With the release of President Donald Trump’s infrastructure proposal in February, the debate began as to how to pay for it. The plan would spend $200 billion in federal funds to spur at least $1.5 trillion in infrastructure investments with state, local, and private partners. The U.S. Chamber of Commerce’s proposal to raise the gas tax by $0.25 per gallon, and President Trump’s musing about it at a congressional briefing, restarted the contentious debate of the future of U.S. transportation funding.
The last time the principal funding source, the federal fuel user fee, was raised for highway infrastructure was in 1993, over 25 years ago. This is even after vehicle miles traveled (VMT) accelerated and crumbling transportation infrastructure needs accumulated. Under the Chamber’s proposal, the tax increase would phase in at $0.05 per year until it reaches $0.25 per gallon. Assuming it starts in 2018, the tax increase would create $39 billion in government revenue per year by 2022, and about $840 billion through 2050. According to the Chamber, it would add 1.2 million additional electric vehicles to U.S. roads, and cut total fuel use by more than 1.3 billion barrels. This measure would be equivalent to a $29 per ton carbon tax on the transportation sector.
This week the White House Council of Economic Advisers (CEA) released a 568-page report that includes a detailed account of the performance of the U.S. economy in the preceding year, as well as an analysis of all the administration’s domestic and international economic policy priorities for the years ahead. It outlines infrastructure investment priorities and identifies revenue raising options. Notably, it considers increasing the fuel user fee as a possible funding source. Citing from the report, it says, “In the case of roads and highways, for example, fuel taxes have historically acted as imperfect user fees, but conventional funding models are now under pressure from rising fuel efficiency and the use of electric vehicles, and congestion costs are high and rising in many urban areas.” The report highlights a pilot program being carried out in Oregon, which bases a user fee on VMT as a better option. The Oregon program charges participants a mileage fee of 1.7 cents per mile for travel on public roads inside the state, and provides rebates or credits for state fuel taxes paid.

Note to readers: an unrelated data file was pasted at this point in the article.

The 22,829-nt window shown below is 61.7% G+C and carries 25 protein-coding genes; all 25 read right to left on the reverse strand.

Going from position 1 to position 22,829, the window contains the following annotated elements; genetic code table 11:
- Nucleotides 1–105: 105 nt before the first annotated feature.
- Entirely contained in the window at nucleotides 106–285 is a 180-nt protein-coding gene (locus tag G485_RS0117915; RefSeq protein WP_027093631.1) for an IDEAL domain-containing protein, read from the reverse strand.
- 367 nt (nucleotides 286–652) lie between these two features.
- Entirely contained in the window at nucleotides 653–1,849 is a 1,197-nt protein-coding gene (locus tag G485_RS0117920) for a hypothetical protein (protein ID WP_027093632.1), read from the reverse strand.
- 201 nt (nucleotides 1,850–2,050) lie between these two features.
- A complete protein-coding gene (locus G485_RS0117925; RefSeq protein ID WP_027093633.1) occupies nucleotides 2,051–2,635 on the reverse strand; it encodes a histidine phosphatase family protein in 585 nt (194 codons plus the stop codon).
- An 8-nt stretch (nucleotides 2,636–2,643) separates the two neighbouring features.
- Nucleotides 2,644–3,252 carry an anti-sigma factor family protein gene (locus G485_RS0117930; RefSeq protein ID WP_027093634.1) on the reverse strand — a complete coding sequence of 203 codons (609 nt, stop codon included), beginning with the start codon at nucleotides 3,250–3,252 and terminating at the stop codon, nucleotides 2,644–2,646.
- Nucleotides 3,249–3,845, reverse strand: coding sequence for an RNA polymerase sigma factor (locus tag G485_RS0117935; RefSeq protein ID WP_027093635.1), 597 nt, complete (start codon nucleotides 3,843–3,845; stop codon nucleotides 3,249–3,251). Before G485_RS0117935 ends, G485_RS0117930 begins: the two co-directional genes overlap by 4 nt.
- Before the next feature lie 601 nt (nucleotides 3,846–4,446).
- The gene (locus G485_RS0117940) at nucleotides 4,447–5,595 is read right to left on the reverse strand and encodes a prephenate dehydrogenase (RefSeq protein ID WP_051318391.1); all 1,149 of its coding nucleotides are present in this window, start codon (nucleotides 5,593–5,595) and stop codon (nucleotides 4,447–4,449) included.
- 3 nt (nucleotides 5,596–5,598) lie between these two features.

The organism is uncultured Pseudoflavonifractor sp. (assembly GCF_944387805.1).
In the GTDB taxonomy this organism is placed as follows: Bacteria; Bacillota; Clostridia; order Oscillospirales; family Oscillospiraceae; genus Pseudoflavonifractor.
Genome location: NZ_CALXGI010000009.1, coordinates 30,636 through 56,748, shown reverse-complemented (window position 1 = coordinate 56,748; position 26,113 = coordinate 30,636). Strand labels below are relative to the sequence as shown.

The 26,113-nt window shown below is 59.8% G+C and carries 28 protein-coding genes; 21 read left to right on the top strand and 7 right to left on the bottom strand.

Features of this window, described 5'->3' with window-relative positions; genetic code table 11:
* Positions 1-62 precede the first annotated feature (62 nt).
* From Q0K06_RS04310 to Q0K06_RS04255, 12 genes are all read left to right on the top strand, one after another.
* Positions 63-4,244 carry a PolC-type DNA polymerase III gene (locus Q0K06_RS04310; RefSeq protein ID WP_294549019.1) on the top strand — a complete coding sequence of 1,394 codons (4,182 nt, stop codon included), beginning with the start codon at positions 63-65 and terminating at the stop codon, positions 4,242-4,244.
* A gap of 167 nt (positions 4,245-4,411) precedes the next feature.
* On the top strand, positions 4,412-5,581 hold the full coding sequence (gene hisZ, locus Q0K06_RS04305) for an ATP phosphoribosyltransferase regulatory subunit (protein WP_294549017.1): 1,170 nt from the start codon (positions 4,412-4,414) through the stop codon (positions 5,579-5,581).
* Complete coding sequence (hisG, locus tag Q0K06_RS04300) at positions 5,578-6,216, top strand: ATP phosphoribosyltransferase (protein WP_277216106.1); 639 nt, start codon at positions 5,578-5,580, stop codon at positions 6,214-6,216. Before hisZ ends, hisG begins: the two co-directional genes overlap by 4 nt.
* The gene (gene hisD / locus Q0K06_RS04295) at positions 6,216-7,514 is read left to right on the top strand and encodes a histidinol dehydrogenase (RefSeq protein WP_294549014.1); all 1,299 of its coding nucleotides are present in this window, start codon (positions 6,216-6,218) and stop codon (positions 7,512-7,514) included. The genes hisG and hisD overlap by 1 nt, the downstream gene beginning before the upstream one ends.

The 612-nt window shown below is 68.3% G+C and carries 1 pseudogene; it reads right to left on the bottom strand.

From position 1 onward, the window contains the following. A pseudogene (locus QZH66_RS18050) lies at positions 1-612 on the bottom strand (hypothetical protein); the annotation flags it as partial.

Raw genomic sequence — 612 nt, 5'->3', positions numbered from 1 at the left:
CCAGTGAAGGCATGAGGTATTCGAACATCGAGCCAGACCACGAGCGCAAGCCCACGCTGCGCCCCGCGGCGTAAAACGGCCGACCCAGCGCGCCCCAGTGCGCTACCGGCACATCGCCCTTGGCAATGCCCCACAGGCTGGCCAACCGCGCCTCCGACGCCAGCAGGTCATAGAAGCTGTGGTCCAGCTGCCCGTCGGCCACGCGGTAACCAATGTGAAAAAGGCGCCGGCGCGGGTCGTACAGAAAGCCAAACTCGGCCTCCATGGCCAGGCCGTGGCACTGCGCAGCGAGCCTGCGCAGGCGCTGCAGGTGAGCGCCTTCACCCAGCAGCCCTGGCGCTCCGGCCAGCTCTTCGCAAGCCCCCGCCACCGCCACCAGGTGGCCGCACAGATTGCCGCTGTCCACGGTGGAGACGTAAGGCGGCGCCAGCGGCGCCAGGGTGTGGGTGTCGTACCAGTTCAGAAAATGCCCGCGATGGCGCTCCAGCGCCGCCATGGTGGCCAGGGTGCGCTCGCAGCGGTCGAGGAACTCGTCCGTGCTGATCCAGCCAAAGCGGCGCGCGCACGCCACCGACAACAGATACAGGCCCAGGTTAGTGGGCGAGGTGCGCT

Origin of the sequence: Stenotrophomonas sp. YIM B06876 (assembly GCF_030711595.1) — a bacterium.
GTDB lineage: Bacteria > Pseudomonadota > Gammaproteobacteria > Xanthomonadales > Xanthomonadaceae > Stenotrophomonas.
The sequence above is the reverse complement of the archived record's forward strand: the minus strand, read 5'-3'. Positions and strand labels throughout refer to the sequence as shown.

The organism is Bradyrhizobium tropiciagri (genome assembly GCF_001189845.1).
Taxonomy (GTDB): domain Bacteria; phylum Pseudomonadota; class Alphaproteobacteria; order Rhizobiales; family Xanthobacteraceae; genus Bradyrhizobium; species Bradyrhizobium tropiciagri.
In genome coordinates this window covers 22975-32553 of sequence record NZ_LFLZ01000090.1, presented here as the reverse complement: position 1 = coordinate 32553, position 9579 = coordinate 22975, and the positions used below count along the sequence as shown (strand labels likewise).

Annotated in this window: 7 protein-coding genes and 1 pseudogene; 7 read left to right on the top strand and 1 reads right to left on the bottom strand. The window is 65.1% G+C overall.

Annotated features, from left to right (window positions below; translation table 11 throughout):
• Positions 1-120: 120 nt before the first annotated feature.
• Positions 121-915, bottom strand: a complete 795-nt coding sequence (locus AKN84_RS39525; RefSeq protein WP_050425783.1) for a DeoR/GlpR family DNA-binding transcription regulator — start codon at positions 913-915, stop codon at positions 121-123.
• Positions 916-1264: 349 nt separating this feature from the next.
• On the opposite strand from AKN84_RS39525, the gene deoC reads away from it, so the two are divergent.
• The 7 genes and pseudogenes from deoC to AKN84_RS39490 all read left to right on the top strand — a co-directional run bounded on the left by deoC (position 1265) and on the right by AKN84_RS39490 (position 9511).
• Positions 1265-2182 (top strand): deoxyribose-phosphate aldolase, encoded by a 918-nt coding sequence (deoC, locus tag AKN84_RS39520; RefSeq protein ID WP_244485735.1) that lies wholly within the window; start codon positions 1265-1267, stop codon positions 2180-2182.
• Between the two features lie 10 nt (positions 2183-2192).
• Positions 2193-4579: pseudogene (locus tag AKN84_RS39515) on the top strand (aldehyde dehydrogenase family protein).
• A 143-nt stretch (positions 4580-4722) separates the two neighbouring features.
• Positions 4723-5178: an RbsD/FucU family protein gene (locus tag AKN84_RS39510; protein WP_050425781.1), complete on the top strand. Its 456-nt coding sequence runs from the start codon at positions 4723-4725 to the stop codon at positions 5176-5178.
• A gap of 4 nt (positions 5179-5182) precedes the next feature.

Grover Norquist, founder and president of Americans for Tax Reform, opposes increasing the gas tax. A recent poll published by Quinnipiac University found that Americans are almost evenly divided on a gas tax hike.
They asked the public if they thought “that raising the federal gas tax to specifically pay for repairs to the U.S. infrastructure is a good idea or a bad idea.” Forty-six percent answered “yes,” and forty-four percent said “no,” and ten percent said “I don’t know.”
While a gas tax would increase revenue for the U.S. government, the cost to drivers and consumers would grow to about $30 billion per year by 2022, though annual costs would steadily decrease over time. The decrease in annual cost is predicted through the assumption that, with rising gas prices in a business-as-usual scenario, drivers would drive less and purchase more electric vehicles (EV), leading to a flat tax with falling revenue in later years. It is worth noting that a $0.25 tax increase is well within the historical variation in gas prices.
As briefly noted earlier, if a $0.25 gas tax hike were instituted, rising gasoline costs would increase consumer interest in EVs. Specifically, we project such a tax to increase annual EV sales by about 100,000 per year in 2050, resulting in around 1.2 million additional EVs on the road by that year. Of note, our modeling does not account for barriers to EV adoption, such as charging infrastructure build-out needs or limitations to EV availability to consumers.
This dynamic of increasing electrification, combined with decreasing fuel consumption, raises an interesting point: in a future where EVs make up a substantial share of the vehicle fleet, a gas tax will face steadily-falling revenue. Policymakers considering a gas tax should consider how they can raise infrastructure revenue in a future with much less demand for gasoline and diesel. While there is real interest in enacting infrastructure legislation, many doubt that lawmakers will have the stomach for another potentially tax and deficit-increasing bill so soon after passing tax reform.